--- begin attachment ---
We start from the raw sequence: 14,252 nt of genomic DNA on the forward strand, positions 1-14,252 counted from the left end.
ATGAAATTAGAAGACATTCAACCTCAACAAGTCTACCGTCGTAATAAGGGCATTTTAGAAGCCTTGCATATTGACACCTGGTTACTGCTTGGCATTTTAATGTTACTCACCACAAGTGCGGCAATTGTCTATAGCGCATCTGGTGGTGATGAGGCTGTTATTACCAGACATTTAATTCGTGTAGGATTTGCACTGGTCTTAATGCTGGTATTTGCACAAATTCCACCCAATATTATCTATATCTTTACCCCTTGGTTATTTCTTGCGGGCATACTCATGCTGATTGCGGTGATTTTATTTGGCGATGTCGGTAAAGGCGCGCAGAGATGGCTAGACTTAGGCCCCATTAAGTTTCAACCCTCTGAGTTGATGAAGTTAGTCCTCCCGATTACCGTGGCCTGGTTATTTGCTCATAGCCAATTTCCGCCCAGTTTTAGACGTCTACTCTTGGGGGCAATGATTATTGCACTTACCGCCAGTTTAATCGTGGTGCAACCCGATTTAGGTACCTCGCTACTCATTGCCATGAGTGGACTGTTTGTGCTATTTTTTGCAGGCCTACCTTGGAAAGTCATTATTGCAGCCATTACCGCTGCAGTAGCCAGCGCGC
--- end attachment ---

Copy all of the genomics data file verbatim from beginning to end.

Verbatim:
We start from the raw sequence: 14,252 nt of genomic DNA on the forward strand, positions 1-14,252 counted from the left end.
ATGAAATTAGAAGACATTCAACCTCAACAAGTCTACCGTCGTAATAAGGGCATTTTAGAAGCCTTGCATATTGACACCTGGTTACTGCTTGGCATTTTAATGTTACTCACCACAAGTGCGGCAATTGTCTATAGCGCATCTGGTGGTGATGAGGCTGTTATTACCAGACATTTAATTCGTGTAGGATTTGCACTGGTCTTAATGCTGGTATTTGCACAAATTCCACCCAATATTATCTATATCTTTACCCCTTGGTTATTTCTTGCGGGCATACTCATGCTGATTGCGGTGATTTTATTTGGCGATGTCGGTAAAGGCGCGCAGAGATGGCTAGACTTAGGCCCCATTAAGTTTCAACCCTCTGAGTTGATGAAGTTAGTCCTCCCGATTACCGTGGCCTGGTTATTTGCTCATAGCCAATTTCCGCCCAGTTTTAGACGTCTACTCTTGGGGGCAATGATTATTGCACTTACCGCCAGTTTAATCGTGGTGCAACCCGATTTAGGTACCTCGCTACTCATTGCCATGAGTGGACTGTTTGTGCTATTTTTTGCAGGCCTACCTTGGAAAGTCATTATTGCAGCCATTACCGCTGCAGTAGCCAGCGCGC